5 IT Data Protection and Security Lessons from the Titanic

On April 15, 1912, the RMS Titanic collided with an iceberg and sank in the North Atlantic.  More than 1,500 passengers and crew died (1). As familiar as it is tragic, the story of the passenger liner is worth revisiting for what it illustrates about IT data security and disaster recovery.

Compliance and a Sense of Security in Protecting Your Data

Titanic’s designers equipped it with more lifeboats than the British Board of Trade required. Though Titanic had enough lifeboats to hold only about half the people on board, the vessel’s owners may have had a false sense of security because they had gone beyond the British government’s requirements (2). IT professionals should not be complacent because they have met legal requirements for IT data protection.  The regulations are inevitably well behind the technology curve.

Protecting Critical Data Requires the Right Tools

In haste to set a new Atlantic crossing record, RMS Titanic left port without binoculars for its lookouts. By the time a member of the crew spotted the iceberg in Titanic’s path, the helmsman had only 37 seconds to evade it (3). A pair of binoculars might have saved the 7.5 million-dollar Titanic and the lives of many of its passengers. Protecting and recovering mission critical data requires deploying the right tools. Kaseya has just launched Kaseya System Backup and Restore, a module that integrates StorageCraft ShadowProtect into a single-pane IT management platform.

Doing the IT Data Protection Drill

Captain Edward Smith cancelled the only scheduled lifeboat drill the day before the Titanic sank.  When disaster struck, dozens of lives were lost because half of the lifeboats cast off before they were full. Your data protection and restore system is the lifeboat for your mission critical data. Do you have confidence that they will work under the conditions you can foresee? Have you run a drill to see how your disaster recovery system performs?

Automating Data Backup to Eliminate Human Errors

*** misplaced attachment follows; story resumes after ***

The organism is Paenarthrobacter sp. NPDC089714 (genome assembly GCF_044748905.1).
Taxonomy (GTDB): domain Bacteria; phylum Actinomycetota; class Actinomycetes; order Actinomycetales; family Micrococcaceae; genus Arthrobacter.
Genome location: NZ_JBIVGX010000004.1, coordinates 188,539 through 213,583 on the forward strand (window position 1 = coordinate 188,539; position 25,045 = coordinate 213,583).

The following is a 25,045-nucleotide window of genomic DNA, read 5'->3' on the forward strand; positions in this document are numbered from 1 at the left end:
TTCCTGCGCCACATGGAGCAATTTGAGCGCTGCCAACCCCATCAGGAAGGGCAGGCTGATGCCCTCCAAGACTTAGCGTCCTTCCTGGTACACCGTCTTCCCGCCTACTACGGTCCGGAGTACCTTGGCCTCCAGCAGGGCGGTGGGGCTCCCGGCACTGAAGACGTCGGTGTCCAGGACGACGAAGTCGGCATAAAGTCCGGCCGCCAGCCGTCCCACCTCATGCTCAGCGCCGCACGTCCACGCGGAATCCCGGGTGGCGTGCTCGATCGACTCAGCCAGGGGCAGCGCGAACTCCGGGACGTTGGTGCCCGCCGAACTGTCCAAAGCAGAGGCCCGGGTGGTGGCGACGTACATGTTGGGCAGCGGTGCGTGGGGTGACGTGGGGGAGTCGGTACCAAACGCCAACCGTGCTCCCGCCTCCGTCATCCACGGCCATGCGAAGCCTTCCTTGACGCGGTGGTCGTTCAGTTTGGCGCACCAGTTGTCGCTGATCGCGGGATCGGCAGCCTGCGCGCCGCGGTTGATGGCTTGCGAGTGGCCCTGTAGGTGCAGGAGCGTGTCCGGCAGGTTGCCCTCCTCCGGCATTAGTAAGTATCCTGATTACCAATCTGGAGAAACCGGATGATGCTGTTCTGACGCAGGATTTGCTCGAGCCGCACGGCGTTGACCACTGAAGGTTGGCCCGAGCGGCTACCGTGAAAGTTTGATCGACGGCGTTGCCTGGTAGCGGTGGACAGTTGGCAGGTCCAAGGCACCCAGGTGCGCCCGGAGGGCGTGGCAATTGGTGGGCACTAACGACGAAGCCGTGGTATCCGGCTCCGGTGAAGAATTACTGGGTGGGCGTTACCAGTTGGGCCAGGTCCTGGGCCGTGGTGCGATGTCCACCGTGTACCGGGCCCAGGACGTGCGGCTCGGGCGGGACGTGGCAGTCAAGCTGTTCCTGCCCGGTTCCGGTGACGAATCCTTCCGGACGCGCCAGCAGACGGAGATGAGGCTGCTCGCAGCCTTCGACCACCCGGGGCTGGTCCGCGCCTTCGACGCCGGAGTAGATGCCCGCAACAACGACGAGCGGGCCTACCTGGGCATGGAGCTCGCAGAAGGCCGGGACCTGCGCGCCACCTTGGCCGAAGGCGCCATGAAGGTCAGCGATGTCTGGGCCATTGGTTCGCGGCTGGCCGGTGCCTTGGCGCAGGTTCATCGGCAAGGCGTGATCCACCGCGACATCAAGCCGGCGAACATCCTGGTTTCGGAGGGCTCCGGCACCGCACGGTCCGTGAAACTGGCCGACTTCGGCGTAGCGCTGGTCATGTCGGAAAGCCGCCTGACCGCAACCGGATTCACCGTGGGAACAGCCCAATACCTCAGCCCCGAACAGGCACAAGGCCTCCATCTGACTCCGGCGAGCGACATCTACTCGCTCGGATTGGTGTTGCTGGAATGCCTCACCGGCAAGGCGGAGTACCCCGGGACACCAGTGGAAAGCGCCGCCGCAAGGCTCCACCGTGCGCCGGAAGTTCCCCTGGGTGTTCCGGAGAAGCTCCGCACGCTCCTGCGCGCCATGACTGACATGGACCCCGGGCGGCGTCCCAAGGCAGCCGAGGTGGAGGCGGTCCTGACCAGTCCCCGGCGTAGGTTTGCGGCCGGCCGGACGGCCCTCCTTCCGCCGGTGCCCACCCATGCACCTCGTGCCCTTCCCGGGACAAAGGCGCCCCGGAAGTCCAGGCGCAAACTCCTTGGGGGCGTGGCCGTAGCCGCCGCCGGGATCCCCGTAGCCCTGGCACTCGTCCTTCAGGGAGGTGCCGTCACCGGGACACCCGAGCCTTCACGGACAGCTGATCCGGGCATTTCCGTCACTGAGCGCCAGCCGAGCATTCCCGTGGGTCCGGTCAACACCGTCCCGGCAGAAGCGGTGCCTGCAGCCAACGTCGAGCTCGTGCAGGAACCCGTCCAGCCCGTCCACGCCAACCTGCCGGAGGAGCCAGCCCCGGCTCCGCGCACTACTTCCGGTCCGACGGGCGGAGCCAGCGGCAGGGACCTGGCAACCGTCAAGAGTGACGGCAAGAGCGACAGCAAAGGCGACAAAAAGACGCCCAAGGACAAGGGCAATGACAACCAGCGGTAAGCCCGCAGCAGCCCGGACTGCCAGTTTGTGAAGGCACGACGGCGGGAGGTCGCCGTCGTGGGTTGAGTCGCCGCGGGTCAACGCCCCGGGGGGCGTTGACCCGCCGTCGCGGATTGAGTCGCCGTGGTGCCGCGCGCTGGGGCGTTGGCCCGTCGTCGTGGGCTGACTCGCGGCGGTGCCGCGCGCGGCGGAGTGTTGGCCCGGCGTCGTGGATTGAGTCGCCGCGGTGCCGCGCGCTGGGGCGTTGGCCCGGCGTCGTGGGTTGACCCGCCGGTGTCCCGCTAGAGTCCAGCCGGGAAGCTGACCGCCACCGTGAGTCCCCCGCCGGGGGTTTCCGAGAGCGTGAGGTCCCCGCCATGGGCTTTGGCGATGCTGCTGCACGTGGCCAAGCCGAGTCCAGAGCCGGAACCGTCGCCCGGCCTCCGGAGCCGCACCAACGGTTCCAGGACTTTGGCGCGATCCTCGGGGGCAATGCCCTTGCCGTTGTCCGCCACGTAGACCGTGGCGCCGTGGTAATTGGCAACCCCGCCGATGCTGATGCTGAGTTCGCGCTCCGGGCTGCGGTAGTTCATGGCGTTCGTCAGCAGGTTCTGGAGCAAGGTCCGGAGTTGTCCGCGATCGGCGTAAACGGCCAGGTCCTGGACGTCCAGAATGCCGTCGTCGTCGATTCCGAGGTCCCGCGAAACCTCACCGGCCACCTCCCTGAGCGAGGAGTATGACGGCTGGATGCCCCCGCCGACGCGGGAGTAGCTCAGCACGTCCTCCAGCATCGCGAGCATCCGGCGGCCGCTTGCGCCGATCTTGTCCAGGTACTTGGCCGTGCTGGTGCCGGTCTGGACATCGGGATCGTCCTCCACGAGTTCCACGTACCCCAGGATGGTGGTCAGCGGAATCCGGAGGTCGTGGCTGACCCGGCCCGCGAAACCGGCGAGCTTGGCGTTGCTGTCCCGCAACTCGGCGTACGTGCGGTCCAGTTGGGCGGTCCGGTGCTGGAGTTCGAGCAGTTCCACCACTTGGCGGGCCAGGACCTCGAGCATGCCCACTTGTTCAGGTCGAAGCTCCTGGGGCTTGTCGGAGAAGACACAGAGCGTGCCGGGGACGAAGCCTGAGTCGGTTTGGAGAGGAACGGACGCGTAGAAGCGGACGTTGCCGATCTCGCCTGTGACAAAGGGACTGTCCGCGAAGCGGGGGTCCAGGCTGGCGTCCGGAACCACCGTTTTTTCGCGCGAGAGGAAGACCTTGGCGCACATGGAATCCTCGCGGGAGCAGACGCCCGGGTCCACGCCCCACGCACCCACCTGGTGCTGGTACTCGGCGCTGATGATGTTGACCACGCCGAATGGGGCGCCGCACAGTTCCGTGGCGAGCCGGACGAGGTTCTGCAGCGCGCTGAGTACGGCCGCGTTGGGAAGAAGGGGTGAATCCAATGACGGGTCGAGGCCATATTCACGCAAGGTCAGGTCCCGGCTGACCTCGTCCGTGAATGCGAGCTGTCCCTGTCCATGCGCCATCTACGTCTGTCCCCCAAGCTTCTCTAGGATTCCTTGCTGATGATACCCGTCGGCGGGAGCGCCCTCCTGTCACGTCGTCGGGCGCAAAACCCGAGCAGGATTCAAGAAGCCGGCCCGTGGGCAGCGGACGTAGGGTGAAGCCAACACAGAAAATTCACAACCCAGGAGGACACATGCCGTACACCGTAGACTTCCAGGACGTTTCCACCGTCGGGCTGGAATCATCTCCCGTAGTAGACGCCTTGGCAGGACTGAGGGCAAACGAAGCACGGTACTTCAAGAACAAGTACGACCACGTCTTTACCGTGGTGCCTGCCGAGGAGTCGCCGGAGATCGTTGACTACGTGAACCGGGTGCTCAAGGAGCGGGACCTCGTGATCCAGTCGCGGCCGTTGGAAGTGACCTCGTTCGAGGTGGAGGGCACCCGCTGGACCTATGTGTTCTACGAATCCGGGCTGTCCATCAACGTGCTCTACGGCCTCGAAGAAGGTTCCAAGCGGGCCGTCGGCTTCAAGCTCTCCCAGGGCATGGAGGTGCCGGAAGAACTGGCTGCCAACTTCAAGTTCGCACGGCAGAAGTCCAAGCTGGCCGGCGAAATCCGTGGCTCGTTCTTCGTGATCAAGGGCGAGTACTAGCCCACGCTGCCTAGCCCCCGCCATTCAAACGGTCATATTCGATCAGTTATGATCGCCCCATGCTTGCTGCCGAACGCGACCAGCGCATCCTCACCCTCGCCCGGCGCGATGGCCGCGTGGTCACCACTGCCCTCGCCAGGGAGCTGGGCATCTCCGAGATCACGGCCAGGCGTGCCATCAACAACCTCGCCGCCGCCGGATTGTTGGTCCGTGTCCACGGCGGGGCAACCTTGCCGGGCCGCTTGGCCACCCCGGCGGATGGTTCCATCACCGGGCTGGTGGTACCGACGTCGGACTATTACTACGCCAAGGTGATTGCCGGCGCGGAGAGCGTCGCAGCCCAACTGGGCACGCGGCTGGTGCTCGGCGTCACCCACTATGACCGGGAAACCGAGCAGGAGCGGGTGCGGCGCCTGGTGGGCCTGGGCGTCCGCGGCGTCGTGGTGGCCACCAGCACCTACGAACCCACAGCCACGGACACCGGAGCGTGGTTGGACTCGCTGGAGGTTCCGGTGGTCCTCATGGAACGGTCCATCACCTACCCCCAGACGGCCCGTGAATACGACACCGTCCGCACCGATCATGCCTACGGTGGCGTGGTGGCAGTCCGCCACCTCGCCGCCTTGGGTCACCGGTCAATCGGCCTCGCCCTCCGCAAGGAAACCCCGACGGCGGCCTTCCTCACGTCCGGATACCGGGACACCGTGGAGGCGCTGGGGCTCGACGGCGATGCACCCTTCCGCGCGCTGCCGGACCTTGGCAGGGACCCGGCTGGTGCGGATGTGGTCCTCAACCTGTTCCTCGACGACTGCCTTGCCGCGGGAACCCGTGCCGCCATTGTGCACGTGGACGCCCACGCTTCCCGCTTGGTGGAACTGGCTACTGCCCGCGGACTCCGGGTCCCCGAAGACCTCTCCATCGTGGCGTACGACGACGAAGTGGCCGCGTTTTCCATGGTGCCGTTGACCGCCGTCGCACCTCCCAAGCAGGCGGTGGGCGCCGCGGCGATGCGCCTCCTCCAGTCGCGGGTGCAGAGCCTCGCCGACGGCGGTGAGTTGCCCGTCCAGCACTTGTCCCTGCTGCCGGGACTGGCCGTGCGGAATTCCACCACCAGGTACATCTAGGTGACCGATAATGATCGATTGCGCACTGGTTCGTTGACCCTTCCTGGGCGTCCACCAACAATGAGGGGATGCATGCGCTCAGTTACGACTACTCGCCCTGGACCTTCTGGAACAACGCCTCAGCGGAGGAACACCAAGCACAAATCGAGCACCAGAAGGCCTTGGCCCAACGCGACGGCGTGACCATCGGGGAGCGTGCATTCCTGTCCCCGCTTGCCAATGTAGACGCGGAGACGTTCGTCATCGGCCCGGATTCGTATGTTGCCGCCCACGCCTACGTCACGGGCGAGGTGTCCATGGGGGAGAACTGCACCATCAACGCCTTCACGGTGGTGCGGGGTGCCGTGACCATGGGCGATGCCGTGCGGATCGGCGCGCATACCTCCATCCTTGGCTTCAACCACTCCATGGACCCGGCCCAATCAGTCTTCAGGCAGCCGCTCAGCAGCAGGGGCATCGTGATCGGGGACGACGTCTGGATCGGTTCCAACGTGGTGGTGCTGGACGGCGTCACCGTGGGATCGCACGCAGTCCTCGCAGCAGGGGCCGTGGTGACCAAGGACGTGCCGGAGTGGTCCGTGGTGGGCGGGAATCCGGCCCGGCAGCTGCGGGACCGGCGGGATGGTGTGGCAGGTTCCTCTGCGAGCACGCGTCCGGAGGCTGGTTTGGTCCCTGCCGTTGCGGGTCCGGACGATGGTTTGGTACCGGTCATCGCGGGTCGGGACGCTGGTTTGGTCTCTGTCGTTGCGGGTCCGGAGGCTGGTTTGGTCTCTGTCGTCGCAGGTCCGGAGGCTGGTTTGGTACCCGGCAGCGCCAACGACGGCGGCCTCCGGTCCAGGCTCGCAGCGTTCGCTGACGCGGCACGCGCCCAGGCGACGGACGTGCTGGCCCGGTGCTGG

Several of the ice warnings sent to Titanic never reached the bridge. In one case, the other ship’s radio operator did not transmit the message with a prefix that would have required Captain Smith to acknowledge it personally (4). In a second case, a warning possibly was missed because Titanic operators were busy sending a backlog of passenger telegrams. Had the Titanic had a better system to deliver a mission-critical message to the bridge, the ship’s officers might have known of the hazards ahead. Automating mundane (but critical) data backup functions lowers the probability of costly human errors.

Competing Goals and Data Security

During the design phase of Titanic, J. Bruce Ismay, the Chairman of the White Star Line, decided to reduce the number of lifeboats on board from 48 to 16 because they obstructed the views of first class passengers.  He was also determined to set a speed record for crossing the Atlantic to help promote his fleet of ultra-luxury passenger liners. Even after Captain Smith received warnings about ice floes, he steamed toward New York at close to full speed. Every enterprise has many goals, some of which may clash with the vital work of protecting critical data in the same way that Smith’s desire to set a speed record for crossing the Atlantic clashed with his duty to ensure passenger safety.  Does a competing goal or a too-aggressive timetable present an IT data protection and security risk for your company?

Try the new System Backup and Restore tool today. It’s so good when it comes to IT data protection and security that it will make you feel like you’re King of the World.

[1] http://www.britannica.com/titanic/article-302522

[2] http://lessons-from-history.com/project-management-blunders

[3] http://adventure.howstuffworks.com/titanic5.htm

[4] http://www.hf.ro/

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